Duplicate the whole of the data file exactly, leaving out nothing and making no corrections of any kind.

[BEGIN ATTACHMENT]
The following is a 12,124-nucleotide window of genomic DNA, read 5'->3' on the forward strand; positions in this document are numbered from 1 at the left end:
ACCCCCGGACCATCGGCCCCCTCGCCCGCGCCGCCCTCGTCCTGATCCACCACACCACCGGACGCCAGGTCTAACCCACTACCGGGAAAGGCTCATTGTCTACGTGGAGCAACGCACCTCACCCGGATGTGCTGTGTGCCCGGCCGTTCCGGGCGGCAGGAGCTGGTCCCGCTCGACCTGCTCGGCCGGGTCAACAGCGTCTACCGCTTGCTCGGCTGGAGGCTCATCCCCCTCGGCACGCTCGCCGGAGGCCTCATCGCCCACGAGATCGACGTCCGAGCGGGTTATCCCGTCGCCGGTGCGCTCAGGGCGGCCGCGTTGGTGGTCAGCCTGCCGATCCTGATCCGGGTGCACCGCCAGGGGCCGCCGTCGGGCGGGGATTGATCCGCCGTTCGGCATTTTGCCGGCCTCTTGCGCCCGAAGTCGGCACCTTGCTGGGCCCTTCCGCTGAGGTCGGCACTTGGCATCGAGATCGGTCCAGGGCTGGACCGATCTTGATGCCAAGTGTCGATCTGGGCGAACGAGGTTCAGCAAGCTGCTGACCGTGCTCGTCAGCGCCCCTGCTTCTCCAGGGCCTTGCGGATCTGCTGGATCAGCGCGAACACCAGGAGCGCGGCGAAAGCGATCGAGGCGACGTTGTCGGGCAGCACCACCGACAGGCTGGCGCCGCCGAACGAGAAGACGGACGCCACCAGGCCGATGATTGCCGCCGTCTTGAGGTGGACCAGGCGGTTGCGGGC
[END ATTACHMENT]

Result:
The following is a 12,124-nucleotide window of genomic DNA, read 5'->3' on the forward strand; positions in this document are numbered from 1 at the left end:
ACCCCCGGACCATCGGCCCCCTCGCCCGCGCCGCCCTCGTCCTGATCCACCACACCACCGGACGCCAGGTCTAACCCACTACCGGGAAAGGCTCATTGTCTACGTGGAGCAACGCACCTCACCCGGATGTGCTGTGTGCCCGGCCGTTCCGGGCGGCAGGAGCTGGTCCCGCTCGACCTGCTCGGCCGGGTCAACAGCGTCTACCGCTTGCTCGGCTGGAGGCTCATCCCCCTCGGCACGCTCGCCGGAGGCCTCATCGCCCACGAGATCGACGTCCGAGCGGGTTATCCCGTCGCCGGTGCGCTCAGGGCGGCCGCGTTGGTGGTCAGCCTGCCGATCCTGATCCGGGTGCACCGCCAGGGGCCGCCGTCGGGCGGGGATTGATCCGCCGTTCGGCATTTTGCCGGCCTCTTGCGCCCGAAGTCGGCACCTTGCTGGGCCCTTCCGCTGAGGTCGGCACTTGGCATCGAGATCGGTCCAGGGCTGGACCGATCTTGATGCCAAGTGTCGATCTGGGCGAACGAGGTTCAGCAAGCTGCTGACCGTGCTCGTCAGCGCCCCTGCTTCTCCAGGGCCTTGCGGATCTGCTGGATCAGCGCGAACACCAGGAGCGCGGCGAAAGCGATCGAGGCGACGTTGTCGGGCAGCACCACCGACAGGCTGGCGCCGCCGAACGAGAAGACGGACGCCACCAGGCCGATGATTGCCGCCGTCTTGAGGTGGACCAGGCGGTTGCGGGC